First Baptist Church of Venice
The First Baptist Church of Venice is among few remaining properties that tell the story of Oakwood, an African American neighborhood in Los Angeles' Venice neighborhood.
The First Baptist Church of Venice was designated Historic-Cultural Monument #1244 in 2021.
Los Angeles, California 90291
The First Baptist Church of Venice and adjacent parking lots, located at 671-685 and 686-688 East Westminster Avenue, were designated Historic-Cultural Monument (HCM) in 2021. These properties tell the story of pioneering African Americans who created an important center of spiritual, cultural, and social life in Venice.
Built in 1968, the church was designed by George R. Williams in the Mid-Century Modern architectural style. From its construction until 2017, the church was the home of the First Baptist Church of Venice, originally founded as a Black church in 1910 in the same neighborhood.
A Historic-Cultural Monument nomination for the church was submitted in 2018 by local residents, following what many believed to be an illegal sale of the church to media mogul, Jay Penske, who planned to build his family residence on the property and the adjacent parcel.
The nomination would eventually fail, following an unfavorable Office of Historic Resources Staff report finding that the church building did not meet any of the required criteria for local designation. This staff finding was upheld by a vote of the Cultural Heritage Commission in December 2018.
Despite this setback, local residents remained determined to recognize the church’s significance. They continued to advocate for preserving the longtime church building and to bring it into public ownership. During this time, community members gathered outside of the church almost every Sunday, leading protests and vigils. The church remained a touchstone for community members who shared such sentiments as, “I don’t know why they want to take away something that’s on sacred ground,” “The church is a cultural monument,” “My heart and soul is here,” and “The church is a living symbol of this struggle, resilience, love, vision, and transformation.”
On June 7, 2020, following George Floyd’s death, hundreds gathered outside First Baptist Church to decry racism and the gentrification of Venice. The Black Lives Matter movement brought renewed attention to the community effort to designate the church building. In October 2020, then District 15 Councilmember Mike Bonin, who represented the Venice neighborhood, reintroduced the HCM nomination of the church, giving community members another opportunity to make a case for landmarking the property.
The Conservancy supported the community-driven efforts and provided supplemental information to strengthen the 2020 nomination. The City Council unanimously voted to designate the the First Baptist Church of Venice as a Historic-Cultural Monument in September 2021.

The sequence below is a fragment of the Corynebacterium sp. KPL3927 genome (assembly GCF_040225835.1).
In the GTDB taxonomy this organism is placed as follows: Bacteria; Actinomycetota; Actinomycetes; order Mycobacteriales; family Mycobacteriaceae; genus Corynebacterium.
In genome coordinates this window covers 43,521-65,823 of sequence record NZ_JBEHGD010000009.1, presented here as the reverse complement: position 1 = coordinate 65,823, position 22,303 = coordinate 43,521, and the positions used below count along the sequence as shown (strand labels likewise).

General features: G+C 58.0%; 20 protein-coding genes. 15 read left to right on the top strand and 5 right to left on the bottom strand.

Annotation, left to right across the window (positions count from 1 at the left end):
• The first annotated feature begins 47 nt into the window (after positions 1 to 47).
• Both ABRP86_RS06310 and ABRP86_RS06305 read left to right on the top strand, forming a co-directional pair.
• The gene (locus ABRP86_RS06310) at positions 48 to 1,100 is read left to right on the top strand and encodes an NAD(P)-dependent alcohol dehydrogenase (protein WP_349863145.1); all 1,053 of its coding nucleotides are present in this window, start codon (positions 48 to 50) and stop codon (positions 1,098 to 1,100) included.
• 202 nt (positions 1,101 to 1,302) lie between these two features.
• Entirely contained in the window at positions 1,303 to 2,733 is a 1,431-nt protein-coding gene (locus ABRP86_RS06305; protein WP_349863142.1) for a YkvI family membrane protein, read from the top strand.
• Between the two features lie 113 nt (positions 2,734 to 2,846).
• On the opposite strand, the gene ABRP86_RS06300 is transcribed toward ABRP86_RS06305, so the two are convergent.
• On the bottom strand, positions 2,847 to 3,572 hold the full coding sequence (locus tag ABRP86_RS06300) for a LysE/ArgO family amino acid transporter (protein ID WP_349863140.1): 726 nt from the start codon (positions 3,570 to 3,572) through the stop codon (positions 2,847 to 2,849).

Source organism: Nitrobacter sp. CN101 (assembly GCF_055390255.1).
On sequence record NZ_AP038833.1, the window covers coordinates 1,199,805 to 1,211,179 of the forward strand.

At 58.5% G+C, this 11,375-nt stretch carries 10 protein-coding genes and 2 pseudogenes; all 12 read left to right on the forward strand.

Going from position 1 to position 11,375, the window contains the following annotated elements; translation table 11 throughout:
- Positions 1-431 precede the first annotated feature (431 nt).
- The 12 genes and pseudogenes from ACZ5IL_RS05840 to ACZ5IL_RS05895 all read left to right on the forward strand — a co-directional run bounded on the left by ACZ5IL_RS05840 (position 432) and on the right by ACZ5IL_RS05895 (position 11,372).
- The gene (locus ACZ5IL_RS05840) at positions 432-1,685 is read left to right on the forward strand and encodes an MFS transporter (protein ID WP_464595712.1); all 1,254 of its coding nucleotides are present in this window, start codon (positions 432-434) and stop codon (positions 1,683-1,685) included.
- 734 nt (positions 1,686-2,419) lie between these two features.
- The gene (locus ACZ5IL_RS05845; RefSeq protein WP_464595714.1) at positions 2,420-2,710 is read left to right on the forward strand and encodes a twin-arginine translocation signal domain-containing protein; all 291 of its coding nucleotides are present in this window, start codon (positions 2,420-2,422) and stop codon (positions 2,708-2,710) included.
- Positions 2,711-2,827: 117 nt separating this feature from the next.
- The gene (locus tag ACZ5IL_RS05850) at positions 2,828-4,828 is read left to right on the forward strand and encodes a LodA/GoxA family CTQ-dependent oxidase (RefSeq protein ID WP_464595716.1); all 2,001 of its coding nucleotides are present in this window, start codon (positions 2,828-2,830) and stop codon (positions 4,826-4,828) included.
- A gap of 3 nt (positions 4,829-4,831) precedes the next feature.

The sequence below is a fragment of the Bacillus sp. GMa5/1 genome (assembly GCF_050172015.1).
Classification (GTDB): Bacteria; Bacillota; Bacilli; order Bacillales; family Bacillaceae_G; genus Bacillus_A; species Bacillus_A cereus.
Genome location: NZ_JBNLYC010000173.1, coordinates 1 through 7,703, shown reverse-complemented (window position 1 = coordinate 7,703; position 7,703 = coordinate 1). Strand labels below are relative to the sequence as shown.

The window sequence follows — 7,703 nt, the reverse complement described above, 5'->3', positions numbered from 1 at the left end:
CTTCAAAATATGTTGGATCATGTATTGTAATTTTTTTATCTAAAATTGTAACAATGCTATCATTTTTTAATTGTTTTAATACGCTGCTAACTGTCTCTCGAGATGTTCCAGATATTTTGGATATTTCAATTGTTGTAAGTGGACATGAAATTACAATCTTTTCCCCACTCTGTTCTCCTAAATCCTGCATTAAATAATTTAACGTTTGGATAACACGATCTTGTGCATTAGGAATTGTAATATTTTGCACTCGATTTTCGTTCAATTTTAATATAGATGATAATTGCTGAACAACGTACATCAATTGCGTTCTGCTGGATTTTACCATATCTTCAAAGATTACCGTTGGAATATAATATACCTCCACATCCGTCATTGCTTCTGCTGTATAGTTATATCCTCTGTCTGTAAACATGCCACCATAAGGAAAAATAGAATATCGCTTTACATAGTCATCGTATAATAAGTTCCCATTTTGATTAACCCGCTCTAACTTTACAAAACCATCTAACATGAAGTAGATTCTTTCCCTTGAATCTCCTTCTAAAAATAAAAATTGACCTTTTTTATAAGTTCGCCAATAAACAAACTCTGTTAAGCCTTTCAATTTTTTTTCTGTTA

About This Place
About This Place
Established in 1910, the First Baptist Church of Venice was one of the first two churches in Oakwood’s Venice that served the African American community. It was founded by the Reverend R.S. Kelsey, along with other prominent members of the African American community, including Arthur Reese, the official town decorator for Venice.
Over time, the congregation outgrew its previous church buildings. Congregants pledged their mortgages to help raise the $250,000 needed to build the Mid-Century Modern style building that now stands at 685 East Westminster. The church building was dedicated on March 30, 1968 with nearly 700 people in attendance.
The new, larger home for the church demonstrated the collective desire for a community center where residents could gather, worship, socialize, and advocate for shared goals for the neighborhood, and it was the first African American church in Venice to be purpose- built for a particular congregation. As Oakwood and greater Venice experienced significant change over the decades following the church’s construction, the property remained a symbol of security and support for the African American community.
Bishop E.L. Holmes, a significant Oakwood community leader, served as pastor of the church for 44 years. Following his passing in 1999, the City of Los Angeles dedicated the intersection of Westminster Avenue and 7th Avenue, adjacent to the church property, as Bishop E.L. Holmes Square. The church building remained in use until 2017, when it was sold to a private owner and the congregation moved to a new location.
The First Baptist Church of Venice and adjacent parking lots located at 671-685 and 686-688 East Westminster Avenue are among the last remaining significant resources associated with the history and development of Oakwood, an early African American neighborhood in Los Angeles’ Venice neighborhood.
These properties tell the story of pioneering African Americans who created an important center of spiritual, cultural, and social life in Venice. As a designated property, the First Baptist Church of Venice adds to SurveyLA’s African American Historic Context Statement and increases representation of African American heritage sites in the City’s Historic-Cultural Monument program.